Eliquis is a prescription medication used to prevent blood clots and stroke in people with non-valvular atrial fibrillation, a type of heart rhythm disorder, and to treat deep vein thrombosis (DVT) and pulmonary embolism. It works by blocking certain clotting proteins in the blood to prevent the formation of blood clots.
Due to the potential for life-threatening blood clots during certain major surgical procedures, this drug is often prescribed in advance. Although the danger posed by these clots is reduced if they do not move, the fact that this is so uncommon is a major issue. Suppose they become dislodged and move through the arteries. In that case, they could potentially block the flow of oxygen-rich blood to the brain and heart, increasing the risk of serious injury. The risk of cardiovascular complications, such as a heart attack or a stroke, is of particular concern.
Patients undergoing these procedures can look forward with renewed hope to a future free of pain and limited mobility. It would be terrible if they were immediately thrown into another after getting out of one tricky spot. The good news is that you have already scheduled this type of surgery, and the doctors know the risks.
How Does It Work?
Factor Xa, a protein in the blood, plays a role in clot formation. Eliquis prevents strokes and other serious conditions caused by blood clots by blocking Factor Xa. When taken orally, the medication is rapidly absorbed into the bloodstream and starts working. The precise mechanism by which Eliquis prevents blood clots and strokes is not known, but it is believed to be linked to its ability to inhibit Factor Xa.
Eliquis’ main function is to stop blood from clotting. Moreover, it protects against atrial fibrillation, a condition in which the heart beats irregularly because of a temporary blockage in the heart’s blood supply. The prevention of pulmonary embolisms, which occur when a clot separates and travels to the pulmonary circulation, is a secondary objective. Those at high risk for DVT should take Eliquis on a maintenance dosing schedule.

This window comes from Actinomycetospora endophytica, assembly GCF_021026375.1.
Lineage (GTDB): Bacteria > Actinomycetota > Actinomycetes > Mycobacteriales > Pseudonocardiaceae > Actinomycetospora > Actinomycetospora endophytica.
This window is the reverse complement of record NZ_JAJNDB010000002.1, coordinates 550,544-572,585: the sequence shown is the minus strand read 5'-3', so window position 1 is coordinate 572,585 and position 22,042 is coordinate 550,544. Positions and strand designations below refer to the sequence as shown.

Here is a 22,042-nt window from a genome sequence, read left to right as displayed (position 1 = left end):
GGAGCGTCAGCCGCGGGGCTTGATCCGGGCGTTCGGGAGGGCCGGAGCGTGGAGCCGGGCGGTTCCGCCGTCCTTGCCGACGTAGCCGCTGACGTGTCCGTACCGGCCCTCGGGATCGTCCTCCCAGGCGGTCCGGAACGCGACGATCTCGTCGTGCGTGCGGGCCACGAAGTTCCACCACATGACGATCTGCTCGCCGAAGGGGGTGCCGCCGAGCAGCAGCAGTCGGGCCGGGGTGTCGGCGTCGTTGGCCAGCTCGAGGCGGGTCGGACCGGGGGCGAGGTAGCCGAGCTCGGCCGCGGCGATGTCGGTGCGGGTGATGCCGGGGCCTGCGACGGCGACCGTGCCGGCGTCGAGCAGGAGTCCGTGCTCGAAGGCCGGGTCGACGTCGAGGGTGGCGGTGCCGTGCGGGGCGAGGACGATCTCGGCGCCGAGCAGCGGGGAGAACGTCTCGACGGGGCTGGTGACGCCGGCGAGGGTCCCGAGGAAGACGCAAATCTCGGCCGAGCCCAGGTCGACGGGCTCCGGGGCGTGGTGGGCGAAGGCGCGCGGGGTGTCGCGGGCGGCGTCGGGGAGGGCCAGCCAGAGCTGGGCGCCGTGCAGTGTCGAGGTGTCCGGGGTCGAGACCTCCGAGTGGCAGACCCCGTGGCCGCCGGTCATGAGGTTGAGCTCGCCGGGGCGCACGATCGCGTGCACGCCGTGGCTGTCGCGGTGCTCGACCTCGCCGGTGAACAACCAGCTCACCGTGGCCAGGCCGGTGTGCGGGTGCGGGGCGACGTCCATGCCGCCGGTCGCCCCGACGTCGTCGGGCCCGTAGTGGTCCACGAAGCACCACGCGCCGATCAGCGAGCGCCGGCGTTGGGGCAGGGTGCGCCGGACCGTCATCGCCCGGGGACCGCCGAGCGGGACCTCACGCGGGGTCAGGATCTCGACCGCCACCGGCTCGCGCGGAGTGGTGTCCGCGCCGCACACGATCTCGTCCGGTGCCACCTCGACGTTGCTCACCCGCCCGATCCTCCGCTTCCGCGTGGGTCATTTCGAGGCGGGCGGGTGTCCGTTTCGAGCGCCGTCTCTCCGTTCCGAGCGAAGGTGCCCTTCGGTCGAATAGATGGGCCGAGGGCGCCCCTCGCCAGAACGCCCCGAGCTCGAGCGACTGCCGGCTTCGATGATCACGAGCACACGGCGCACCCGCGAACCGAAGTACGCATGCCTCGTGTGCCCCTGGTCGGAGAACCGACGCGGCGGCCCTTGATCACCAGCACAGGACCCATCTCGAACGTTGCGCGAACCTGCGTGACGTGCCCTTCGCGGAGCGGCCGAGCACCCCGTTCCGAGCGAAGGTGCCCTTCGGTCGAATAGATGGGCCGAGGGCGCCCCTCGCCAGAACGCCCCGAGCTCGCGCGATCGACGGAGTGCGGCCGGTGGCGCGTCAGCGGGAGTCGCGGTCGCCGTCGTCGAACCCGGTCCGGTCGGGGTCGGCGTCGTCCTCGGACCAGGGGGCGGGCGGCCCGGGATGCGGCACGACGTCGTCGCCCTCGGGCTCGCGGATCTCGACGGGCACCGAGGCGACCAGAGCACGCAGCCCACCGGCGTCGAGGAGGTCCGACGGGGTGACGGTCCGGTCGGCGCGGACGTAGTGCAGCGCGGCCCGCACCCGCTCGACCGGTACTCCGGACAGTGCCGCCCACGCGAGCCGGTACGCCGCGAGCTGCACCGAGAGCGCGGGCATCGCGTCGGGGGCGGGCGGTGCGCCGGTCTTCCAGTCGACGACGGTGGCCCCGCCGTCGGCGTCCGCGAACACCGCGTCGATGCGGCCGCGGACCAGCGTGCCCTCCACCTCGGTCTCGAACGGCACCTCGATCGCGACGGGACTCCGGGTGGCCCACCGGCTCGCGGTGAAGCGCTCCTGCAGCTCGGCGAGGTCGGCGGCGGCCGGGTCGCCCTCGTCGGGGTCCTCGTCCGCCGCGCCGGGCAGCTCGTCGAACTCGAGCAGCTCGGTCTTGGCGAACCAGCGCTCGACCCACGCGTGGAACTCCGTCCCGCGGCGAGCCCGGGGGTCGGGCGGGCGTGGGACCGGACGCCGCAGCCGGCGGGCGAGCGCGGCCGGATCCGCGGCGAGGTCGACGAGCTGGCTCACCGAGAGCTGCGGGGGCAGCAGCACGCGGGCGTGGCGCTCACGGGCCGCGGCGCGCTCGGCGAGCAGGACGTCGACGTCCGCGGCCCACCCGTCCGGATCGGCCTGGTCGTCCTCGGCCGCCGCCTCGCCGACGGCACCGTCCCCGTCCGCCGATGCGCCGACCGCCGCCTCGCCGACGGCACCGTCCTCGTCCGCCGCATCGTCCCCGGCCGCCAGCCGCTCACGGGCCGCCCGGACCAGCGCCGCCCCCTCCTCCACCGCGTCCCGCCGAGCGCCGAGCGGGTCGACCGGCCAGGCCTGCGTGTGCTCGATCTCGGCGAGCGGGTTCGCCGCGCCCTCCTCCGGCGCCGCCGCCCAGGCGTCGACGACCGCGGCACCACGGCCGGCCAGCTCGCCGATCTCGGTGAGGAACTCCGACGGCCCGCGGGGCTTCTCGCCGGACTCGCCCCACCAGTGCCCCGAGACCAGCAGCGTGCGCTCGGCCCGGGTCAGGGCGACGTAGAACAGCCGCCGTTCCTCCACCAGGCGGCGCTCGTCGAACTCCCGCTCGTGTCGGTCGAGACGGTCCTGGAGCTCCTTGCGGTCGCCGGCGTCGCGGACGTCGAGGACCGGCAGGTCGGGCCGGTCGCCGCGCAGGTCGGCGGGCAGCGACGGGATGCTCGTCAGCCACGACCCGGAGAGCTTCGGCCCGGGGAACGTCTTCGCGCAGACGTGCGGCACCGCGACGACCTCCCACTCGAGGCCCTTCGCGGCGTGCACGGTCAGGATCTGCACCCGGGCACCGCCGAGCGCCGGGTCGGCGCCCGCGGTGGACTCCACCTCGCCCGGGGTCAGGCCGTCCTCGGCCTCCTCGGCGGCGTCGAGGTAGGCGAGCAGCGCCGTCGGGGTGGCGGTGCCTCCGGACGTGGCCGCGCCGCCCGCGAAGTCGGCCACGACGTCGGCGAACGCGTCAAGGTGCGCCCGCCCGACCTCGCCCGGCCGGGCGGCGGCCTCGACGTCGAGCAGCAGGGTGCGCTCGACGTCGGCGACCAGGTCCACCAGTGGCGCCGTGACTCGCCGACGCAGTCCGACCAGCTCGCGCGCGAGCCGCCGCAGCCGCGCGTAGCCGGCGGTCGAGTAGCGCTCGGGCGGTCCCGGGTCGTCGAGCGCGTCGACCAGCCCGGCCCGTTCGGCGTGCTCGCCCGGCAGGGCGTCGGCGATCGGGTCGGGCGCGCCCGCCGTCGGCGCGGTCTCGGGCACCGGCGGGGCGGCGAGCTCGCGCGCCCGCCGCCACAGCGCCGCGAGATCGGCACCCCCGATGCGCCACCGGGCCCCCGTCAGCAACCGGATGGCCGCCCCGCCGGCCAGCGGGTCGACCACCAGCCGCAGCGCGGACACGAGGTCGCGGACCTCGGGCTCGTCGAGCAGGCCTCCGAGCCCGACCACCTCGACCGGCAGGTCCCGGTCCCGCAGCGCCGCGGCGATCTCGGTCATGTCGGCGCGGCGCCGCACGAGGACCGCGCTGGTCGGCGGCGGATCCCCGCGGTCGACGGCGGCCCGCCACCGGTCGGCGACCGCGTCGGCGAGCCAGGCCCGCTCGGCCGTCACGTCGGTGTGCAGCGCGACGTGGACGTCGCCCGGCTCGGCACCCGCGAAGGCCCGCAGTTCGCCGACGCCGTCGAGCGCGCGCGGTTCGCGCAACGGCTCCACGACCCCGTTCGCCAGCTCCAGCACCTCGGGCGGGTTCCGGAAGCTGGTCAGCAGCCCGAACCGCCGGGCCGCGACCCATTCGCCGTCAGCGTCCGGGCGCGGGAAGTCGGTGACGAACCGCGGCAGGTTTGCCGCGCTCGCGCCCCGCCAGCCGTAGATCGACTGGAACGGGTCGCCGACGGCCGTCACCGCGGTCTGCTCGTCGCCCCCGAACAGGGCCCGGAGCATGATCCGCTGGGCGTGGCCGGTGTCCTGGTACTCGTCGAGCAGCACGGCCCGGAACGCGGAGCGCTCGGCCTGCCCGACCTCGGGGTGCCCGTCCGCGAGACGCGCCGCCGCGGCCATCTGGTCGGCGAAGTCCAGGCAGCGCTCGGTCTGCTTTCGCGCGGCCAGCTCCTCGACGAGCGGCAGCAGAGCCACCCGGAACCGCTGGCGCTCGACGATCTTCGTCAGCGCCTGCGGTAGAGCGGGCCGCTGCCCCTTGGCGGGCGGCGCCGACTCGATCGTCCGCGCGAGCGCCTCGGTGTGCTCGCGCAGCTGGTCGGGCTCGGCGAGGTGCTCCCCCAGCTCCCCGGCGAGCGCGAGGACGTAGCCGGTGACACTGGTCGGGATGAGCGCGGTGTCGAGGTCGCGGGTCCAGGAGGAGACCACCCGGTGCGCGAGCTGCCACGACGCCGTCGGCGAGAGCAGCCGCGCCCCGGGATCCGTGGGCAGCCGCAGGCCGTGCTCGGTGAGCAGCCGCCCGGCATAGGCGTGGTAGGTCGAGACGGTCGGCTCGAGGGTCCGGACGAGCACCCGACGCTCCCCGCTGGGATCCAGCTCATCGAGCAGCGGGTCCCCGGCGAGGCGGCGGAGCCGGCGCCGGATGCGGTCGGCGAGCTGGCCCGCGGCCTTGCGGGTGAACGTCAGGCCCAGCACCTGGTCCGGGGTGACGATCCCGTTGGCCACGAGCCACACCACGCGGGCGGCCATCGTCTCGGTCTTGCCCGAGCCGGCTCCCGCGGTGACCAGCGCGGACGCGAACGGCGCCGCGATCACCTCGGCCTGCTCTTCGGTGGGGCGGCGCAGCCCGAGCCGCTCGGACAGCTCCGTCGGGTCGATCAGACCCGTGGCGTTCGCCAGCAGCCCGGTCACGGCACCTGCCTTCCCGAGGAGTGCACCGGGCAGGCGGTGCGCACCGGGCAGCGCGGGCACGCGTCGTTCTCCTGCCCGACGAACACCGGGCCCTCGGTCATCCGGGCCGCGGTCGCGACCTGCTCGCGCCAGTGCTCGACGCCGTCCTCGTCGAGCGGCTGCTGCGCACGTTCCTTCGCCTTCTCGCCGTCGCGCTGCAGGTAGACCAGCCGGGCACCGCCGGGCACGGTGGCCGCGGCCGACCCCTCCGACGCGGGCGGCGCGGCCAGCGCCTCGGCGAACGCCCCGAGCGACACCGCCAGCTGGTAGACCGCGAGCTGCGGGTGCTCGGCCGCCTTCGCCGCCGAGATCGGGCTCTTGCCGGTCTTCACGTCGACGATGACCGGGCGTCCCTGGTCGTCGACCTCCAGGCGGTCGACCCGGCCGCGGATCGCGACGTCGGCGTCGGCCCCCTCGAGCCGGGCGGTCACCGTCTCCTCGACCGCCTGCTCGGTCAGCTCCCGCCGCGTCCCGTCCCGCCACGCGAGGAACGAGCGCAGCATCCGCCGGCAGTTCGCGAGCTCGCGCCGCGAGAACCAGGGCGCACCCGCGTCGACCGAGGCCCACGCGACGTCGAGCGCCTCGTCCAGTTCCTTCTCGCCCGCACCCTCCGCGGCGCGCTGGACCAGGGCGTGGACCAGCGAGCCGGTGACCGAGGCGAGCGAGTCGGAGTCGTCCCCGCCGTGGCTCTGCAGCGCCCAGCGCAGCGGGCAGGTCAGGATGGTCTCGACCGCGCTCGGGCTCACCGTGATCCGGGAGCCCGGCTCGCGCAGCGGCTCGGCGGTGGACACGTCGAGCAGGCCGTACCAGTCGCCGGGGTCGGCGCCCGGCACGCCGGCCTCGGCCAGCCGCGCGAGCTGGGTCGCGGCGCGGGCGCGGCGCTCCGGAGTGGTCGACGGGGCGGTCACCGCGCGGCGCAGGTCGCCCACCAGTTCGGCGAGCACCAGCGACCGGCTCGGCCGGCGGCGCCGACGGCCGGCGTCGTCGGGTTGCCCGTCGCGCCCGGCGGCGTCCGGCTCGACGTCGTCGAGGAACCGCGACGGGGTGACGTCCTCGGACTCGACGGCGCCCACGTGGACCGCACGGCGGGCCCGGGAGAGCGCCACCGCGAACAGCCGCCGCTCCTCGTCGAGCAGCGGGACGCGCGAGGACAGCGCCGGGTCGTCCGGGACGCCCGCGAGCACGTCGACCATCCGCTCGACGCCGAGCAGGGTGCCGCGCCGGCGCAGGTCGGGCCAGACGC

When Eliquis prevents blood from clotting (by eliminating this component necessary for coagulation reaction to take place), it’s not like blood clots can’t form. They still can but are weaker and much more likely to break away as they go through the arterial system. If your doctor thinks you’re at a high risk of complications during surgery, they may give you the higher 5 mg dose. The more potent 5 mg tablet may also be necessary for the treatment of venous thromboembolism, but this is an extremely unusual occurrence.
Does It Have Side Effects?
Since Eliquis prevents blood clots from forming, it raises the risk of bleeding. Bleeding can be of varying degrees of severity, from the common nosebleed to internal bleeding or even bleeding into the brain.
Anemia can occur if your red blood cell count drops due to taking Eliquis. People taking Eliquis may feel lightheaded, especially when getting out of a seated or lying position. In addition, some users have complained of experiencing headaches.
Eliquis may cause additional side effects not listed here. Discuss this treatment’s potential benefits and drawbacks with your doctor and let them know about any adverse reactions you may have.
Eliquis should not be used in place of other blood clot prevention methods, such as changing one’s lifestyle to lower risk factors or taking additional medications as prescribed by a doctor. Eliquis, like any other medication, comes with potential side effects; talk to your doctor about them.
And finally, if you are scheduled for hip or knee replacement surgery, and your doctor prescribes an anticoagulant medication like Eliquis, be sure to fill your prescription as soon as possible. A single blood clot has the potential to cause severe consequences.
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